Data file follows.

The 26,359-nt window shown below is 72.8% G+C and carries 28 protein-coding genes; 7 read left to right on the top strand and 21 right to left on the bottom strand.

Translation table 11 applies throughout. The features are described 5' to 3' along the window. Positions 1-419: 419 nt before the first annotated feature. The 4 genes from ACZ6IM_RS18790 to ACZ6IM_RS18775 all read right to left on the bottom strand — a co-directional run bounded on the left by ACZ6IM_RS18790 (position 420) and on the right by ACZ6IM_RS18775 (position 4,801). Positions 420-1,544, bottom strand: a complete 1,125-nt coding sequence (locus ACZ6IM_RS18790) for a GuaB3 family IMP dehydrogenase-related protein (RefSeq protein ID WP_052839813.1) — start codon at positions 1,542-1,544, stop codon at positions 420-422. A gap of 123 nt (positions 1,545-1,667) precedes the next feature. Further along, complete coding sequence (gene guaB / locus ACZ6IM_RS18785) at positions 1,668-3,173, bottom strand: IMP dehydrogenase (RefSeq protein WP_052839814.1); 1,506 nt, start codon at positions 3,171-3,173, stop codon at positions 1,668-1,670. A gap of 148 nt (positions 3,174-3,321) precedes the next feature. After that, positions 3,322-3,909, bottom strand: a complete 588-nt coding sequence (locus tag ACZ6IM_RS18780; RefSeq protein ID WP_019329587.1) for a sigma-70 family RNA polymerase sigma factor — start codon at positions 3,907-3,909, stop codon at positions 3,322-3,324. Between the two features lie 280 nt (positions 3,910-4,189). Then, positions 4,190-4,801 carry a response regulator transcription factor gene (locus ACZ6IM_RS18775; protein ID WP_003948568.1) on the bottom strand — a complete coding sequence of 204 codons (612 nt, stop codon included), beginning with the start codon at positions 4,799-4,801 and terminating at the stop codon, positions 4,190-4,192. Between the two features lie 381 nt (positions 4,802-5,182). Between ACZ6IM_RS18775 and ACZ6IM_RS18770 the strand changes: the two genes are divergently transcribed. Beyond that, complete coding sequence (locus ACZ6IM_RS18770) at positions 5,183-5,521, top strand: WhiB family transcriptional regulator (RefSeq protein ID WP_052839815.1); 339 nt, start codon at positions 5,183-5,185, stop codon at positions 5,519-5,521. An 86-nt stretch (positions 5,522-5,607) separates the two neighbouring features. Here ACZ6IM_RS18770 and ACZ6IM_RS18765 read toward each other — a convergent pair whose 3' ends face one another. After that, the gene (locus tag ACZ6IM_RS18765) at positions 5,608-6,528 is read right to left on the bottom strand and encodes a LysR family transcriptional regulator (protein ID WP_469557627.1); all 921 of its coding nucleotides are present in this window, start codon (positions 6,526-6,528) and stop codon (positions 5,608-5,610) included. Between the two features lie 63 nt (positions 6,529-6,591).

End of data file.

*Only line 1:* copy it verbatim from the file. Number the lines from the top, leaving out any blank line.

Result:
The 26,359-nt window shown below is 72.8% G+C and carries 28 protein-coding genes; 7 read left to right on the top strand and 21 right to left on the bottom strand.